Tuesday
Aug122014

Backpacks, Cancer Treatment, and Metaphors

My dad recently wrote me a beautiful metaphor describing his prayer for me.  He wrote, “I do not want cancer to be this massive backpack that weighs you down and keeps you from the adventures you enjoy. What I'm praying for is a small day pack that allows you to go and do everything you want to and often forget about carrying.”

I have been grappling with how to process the most recent development in my health journey, and this sweet prayer has helped me to clarify my approach.  For my “day pack” has been packed by my Savior and has everything I could need for the adventures he has for me. 

When my new doctor told me that I needed to have a new port placed and to begin receiving infusions of Herceptin every three weeks for the rest of my life, I was pretty daunted and disappointed.  I drove home that day feeling weighed down with the enormity of it all.  Another surgery?!  Treatment for the REST OF MY LIFE?! Figuring out what to do with my three boys every three weeks while I drive into San Francisco?!  And Lord, what if it still makes me sick for 24 hours like it used to?! My prayers were a staccato of worry and frustration…and relief.  As much as I didn’t want to do any of it, there was enormous relief in the knowledge that I would be doing everything medically possible to keep me from having to face cancer again.  None of us are guaranteed tomorrow, but this would give me my best chance.  

My cancer backpack definitely felt massive that day; underneath the worry, frustration, and relief was a heaviness at the knowledge that once again cancer, or preventing cancer, was going to dictate my schedule, my life, my abilities.  

But then I started really researching Herceptin (it’s a beautiful miracle of science), and I’m once again reminded how completely God is working all things together for my good.  You see, just like my dad’s metaphor, what Herceptin does in my body is also a beautiful metaphor for what the Holy Spirit does in my soul.  Breast cancer is, after all, part of me.  With an original diagnosis like mine, my disease is presently considered managed, but never in remission.  My breast cancer cells are my cells just like my healthy cells are.  Cancer is unique in that it is not a disease I’ve caught from an outside source.  It’s my own cells doing the wrong thing and taking over the cells that are doing the right thing, and my rare and aggressive kind of breast cancer cells are incredibly good at reproducing and killing my good cells.  Herceptin finds those breast cancer cells, attaches itself to them, and signals my immunity cells to come attack them while simultaneously blocking the cancer cells’ ability to communicate with other cells and reproduce.  Herceptin is taking down any breast cancer cells that try to show their faces, therefore allowing my healthy cells to flourish and my immunity cells to do their job with heightened effectiveness.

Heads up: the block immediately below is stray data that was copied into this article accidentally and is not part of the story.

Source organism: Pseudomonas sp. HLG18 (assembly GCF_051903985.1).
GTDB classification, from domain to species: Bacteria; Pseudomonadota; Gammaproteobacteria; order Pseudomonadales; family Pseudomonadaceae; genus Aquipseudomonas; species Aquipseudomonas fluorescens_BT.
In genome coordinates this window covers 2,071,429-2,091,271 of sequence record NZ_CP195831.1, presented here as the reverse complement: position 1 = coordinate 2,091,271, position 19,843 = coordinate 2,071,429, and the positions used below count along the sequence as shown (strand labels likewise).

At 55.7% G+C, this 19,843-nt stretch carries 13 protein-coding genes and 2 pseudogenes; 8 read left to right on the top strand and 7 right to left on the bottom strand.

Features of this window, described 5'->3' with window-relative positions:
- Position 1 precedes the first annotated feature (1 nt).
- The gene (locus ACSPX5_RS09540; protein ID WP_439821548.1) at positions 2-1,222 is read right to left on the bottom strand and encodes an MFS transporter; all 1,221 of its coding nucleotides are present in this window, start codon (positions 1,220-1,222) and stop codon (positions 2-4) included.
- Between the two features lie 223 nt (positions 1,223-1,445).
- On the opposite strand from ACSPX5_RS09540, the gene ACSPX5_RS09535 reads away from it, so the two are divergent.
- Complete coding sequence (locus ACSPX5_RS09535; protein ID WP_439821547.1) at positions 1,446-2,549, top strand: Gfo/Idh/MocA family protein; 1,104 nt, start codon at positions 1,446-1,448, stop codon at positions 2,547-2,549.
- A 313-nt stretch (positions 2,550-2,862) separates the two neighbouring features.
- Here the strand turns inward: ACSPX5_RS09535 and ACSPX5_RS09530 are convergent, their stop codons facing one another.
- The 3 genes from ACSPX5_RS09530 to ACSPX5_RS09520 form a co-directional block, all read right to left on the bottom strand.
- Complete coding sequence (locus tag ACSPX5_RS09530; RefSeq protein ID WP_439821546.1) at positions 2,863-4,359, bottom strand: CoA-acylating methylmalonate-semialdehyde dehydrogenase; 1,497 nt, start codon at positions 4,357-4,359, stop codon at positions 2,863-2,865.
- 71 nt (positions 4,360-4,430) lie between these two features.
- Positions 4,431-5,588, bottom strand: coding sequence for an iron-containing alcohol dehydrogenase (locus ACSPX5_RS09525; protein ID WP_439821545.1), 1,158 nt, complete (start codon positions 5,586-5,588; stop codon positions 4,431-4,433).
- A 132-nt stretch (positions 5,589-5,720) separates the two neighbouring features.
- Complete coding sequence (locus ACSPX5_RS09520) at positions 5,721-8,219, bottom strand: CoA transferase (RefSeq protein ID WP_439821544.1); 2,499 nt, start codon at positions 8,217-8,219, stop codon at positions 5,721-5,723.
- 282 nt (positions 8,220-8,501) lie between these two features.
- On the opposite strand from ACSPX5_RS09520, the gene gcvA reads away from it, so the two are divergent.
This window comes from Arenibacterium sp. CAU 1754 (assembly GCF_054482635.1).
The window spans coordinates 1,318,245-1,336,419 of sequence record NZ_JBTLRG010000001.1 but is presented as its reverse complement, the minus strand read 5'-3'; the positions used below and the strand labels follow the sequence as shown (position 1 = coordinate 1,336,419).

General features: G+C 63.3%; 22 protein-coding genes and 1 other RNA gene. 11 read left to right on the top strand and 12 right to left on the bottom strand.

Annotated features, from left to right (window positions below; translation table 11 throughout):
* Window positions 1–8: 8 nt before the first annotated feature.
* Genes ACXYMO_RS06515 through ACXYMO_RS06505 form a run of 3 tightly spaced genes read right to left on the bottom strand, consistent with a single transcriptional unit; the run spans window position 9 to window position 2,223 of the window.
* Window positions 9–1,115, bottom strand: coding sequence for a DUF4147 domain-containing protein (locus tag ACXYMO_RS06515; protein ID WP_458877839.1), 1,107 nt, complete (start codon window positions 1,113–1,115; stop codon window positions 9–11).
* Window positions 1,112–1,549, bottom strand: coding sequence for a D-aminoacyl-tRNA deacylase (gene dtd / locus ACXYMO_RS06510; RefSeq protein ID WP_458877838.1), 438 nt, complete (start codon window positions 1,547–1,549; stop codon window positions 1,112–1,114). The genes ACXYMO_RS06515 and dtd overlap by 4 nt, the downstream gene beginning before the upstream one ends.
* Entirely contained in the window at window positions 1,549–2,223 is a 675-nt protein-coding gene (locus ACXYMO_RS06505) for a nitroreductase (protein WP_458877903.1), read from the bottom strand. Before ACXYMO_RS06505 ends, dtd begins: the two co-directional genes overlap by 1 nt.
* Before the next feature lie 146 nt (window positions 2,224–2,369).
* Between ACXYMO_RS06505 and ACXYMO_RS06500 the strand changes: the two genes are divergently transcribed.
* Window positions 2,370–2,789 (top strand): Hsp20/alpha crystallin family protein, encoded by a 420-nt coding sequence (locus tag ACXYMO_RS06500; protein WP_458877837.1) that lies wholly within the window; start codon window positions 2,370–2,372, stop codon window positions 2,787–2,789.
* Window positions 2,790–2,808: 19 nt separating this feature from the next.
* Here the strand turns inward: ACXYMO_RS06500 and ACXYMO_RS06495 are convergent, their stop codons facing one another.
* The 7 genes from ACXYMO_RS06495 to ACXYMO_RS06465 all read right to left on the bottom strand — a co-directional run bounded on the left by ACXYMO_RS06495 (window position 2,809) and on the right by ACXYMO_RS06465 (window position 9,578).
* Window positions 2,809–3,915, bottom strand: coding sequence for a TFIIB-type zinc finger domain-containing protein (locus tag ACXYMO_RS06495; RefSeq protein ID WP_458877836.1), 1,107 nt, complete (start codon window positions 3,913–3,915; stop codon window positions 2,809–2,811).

The Holy Spirit is doing the same work in my soul.  He is finding all of the pieces of me that are not working right—fear, doubt, worry, anxiety, impatience, selfishness—and he is signaling the other parts of me to take those out and block them from reproducing and taking over the supernatural parts of me—faith, patience, selflessness, love, peace, joy. 

I am not perfect.  I never will be.  The Holy Spirit will not stop working on my soul.  At this point, it also looks like I’ll never be completely done with cancer treatment while I’m on this earth.  But that’s really ok, because I am believing Philippians 1:6 for my soul and my body: “And I am certain that God, who began the good work within you, will continue his work until it is finally finished on the day when Christ Jesus returns.”

Thank you, Daddy, for your beautiful prayer.  My cancer day pack has come to hold peace, joy, love, faith, and strength that are not dependent on my circumstances.  It is not heavy or massive; it is a sign that God has prepared me for a longer journey, in this life or the next.

My prayer for all of you is that you can see the gifts that come from what is weighing you down.  May your struggles prepare you for the work God has for you.  May you embrace the truth of Isaiah 40:31: “But those who trust in the LORD will find new strength. They will soar high on wings like eagles. They will run and not grow weary. They will walk and not faint.”    

 

Wednesday
Jun042014

Lies

Satan has a few favorite lies he likes to tell me, because he knows they will work.  They are especially successful at grabbing hold of my mind when I am physically diminished.  And they are frustratingly hard for me to fight, particularly because they are so familiar.  They start out as quiet little whispers inside my thoughts and grow until they are louder than most of the reality around me: